In the first in a series of simulation and training industry innovators disrupting the market space, Halldale Group Editor Marty Kauchak gained insights from Gastão de Figueiredo, Senior Vice President for Strategic Partnerships at 

Click above to hear this story. is quickly moving beyond its early legacy as a gaming studio that created synthetic environments. Gastão de Figueiredo pointed out, “We’re the company behind Microsoft Flight Simulator 2020. We designed a 3D digital twin of the planet and the founders realized there was more to it than just the gaming space.”  

Indeed, when leadership looked at the overarching S&T space, especially in defense, they realized there was a strong desire to employ “high-end, AAA gaming technologies,” to provide high levels of fidelity to enable training audiences to train as they will fight. 

To meet the insatiable requirements for increasing levels of more realistic, high-end training in this market space, has brought to bear underpinning technologies including AI – machine learning at scale for the simulation environment. 

While limited by non-disclosure agreements and other contract vehicle clauses from discussing the company’s presence in US defense training enterprises, the executive did note, “There are leading defense providers in the simulation and training area that are currently building products using our technology. I will let them make that announcement when they are ready. Our technology is directly available from us.”  

Beyond Defense and the US’s customer base is expanding beyond the defense sector and outside the United States.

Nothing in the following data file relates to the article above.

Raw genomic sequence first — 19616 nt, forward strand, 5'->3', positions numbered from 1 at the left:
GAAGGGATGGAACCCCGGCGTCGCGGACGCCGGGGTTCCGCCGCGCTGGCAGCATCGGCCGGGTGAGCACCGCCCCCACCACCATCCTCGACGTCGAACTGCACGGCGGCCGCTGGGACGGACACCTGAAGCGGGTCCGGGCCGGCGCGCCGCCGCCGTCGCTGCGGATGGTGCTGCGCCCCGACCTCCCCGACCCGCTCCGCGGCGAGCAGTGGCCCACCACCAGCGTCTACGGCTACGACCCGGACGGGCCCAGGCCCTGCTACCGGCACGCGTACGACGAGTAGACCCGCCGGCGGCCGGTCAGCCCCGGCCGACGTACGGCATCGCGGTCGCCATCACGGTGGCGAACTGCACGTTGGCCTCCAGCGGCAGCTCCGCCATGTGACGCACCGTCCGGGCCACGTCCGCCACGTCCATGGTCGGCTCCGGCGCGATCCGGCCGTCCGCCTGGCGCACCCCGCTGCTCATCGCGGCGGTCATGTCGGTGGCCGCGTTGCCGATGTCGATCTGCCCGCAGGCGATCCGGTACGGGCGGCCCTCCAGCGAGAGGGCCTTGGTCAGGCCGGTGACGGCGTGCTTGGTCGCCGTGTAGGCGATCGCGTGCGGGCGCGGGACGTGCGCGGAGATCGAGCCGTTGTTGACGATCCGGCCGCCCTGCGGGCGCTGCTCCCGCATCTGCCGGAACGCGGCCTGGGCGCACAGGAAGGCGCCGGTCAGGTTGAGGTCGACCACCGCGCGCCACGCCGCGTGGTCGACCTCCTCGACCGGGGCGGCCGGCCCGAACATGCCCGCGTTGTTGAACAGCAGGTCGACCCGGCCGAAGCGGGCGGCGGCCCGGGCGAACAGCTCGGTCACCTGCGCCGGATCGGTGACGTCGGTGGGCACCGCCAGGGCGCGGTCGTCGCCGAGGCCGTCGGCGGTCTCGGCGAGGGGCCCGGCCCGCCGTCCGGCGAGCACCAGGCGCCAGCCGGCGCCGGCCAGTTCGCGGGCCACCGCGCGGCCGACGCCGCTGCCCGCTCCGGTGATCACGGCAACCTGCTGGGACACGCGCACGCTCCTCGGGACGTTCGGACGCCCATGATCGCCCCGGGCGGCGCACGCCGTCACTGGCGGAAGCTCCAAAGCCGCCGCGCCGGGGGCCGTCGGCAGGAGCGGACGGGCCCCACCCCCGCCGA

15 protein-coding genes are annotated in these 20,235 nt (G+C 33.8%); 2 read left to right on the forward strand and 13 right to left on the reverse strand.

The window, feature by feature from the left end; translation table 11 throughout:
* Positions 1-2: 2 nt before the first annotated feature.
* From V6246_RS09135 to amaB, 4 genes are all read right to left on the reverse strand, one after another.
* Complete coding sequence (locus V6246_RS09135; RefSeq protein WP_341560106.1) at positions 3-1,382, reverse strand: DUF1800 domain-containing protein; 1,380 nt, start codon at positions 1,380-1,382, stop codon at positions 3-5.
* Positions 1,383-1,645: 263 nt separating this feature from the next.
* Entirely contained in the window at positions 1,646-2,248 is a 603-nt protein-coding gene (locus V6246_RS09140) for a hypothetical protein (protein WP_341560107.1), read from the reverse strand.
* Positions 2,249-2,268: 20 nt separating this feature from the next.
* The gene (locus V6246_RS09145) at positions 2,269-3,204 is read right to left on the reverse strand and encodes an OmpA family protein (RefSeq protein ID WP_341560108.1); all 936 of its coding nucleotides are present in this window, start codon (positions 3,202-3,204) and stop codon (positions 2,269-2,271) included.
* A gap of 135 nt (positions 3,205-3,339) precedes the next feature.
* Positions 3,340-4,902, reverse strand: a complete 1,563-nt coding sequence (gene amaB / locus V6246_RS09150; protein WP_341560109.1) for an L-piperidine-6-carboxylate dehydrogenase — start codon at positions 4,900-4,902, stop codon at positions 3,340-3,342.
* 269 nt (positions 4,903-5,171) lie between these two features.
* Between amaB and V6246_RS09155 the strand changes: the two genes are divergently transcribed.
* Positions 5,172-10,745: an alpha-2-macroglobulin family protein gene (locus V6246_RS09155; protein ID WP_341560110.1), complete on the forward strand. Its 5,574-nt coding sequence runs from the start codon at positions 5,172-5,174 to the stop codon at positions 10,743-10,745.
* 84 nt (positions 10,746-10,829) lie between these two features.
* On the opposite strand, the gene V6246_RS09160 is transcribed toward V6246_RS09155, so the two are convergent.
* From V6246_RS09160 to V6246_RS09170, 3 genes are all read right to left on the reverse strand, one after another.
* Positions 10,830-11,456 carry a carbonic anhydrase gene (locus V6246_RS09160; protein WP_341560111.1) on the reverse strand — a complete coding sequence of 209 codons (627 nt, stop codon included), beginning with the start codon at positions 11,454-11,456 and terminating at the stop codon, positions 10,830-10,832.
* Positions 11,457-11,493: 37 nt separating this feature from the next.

For work with the US federal government, the company has teaming agreements with Microsoft, Maxar, and other companies. When MS&T pointed out another collaborative effort, for Unreal Engine 5, de Figueiredo recalled Epic Games has been a great partner for his company. “We’ve been the recipient of one of their megagrants early on. They saw the potential of our technology as a differentiator in terms of what you can build using the Unreal Engine as its foundation for modeling and simulation. You have a high-performance, physics-based engine that allows people to create whatever simulation model they need for flight, vehicles moving, collisions and all of the things you would expect in a combat type of environment. What we created was a plug-in architecture that goes inside Unreal Engine – we support 4.27 and 5 onward. The plug-in allows any user in Unreal to tap into our whole planet and create whatever simulation they need with the planet as a backdrop as a foundation for their simulation.” 

blackshark is expanding its portfolio into the adjacent commercial aviation training sector. To that end, de Figueiredo noted that its digital airports portfolio is being built by using AI and machine-learning technologies to detect airport features (terminal buildings, runways, taxiways and so forth). “We then tap into other external data [FAA and others]. We conflate that and generate a very realistic reconstruction of the airport, inclusive of approach ways, navigational aid placement, runway markings, lighting, etc. We can very quickly generate a synthetic version of the airport that can be used inside a training and simulation environment.” de Figueiredo noted his team was working on a press release that would announce his company would provide a simulation and training solution to a major, world-class provider of commercial pilot training.       

Evolving Technology Thrusts